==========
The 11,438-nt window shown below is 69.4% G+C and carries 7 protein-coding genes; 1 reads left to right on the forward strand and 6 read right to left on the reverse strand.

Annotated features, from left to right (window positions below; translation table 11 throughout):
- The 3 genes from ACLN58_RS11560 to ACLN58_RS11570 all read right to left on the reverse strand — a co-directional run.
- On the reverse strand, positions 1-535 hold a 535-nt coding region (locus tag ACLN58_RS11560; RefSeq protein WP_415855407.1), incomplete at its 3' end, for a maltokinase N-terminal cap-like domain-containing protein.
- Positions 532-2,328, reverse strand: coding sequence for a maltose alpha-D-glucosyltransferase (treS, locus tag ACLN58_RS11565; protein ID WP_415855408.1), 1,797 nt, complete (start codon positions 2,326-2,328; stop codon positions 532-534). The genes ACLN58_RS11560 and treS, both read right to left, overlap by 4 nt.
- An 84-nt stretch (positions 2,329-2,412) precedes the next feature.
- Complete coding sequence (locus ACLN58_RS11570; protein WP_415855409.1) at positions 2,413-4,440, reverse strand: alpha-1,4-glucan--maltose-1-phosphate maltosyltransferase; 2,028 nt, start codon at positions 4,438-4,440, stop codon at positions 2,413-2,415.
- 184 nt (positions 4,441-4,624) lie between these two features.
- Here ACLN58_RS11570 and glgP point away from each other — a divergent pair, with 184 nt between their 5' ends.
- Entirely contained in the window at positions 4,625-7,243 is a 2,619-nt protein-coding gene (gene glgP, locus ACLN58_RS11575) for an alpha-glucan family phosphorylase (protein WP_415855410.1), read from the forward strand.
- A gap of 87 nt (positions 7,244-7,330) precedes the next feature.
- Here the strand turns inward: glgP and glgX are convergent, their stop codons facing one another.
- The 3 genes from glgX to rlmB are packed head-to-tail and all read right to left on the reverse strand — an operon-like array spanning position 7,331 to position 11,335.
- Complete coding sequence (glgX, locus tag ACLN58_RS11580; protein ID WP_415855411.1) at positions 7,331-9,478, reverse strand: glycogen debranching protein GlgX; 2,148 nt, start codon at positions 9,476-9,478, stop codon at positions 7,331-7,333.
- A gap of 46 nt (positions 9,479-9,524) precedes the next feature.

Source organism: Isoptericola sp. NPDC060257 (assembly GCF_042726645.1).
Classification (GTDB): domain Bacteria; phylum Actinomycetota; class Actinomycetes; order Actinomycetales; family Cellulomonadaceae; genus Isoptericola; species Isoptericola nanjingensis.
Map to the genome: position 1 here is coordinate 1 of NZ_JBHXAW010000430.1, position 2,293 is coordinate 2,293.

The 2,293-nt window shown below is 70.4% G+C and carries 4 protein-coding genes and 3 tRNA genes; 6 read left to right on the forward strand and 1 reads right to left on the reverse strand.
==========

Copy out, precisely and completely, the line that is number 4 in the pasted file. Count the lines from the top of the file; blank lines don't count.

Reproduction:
- On the reverse strand, positions 1-535 hold a 535-nt coding region (locus tag ACLN58_RS11560; RefSeq protein WP_415855407.1), incomplete at its 3' end, for a maltokinase N-terminal cap-like domain-containing protein.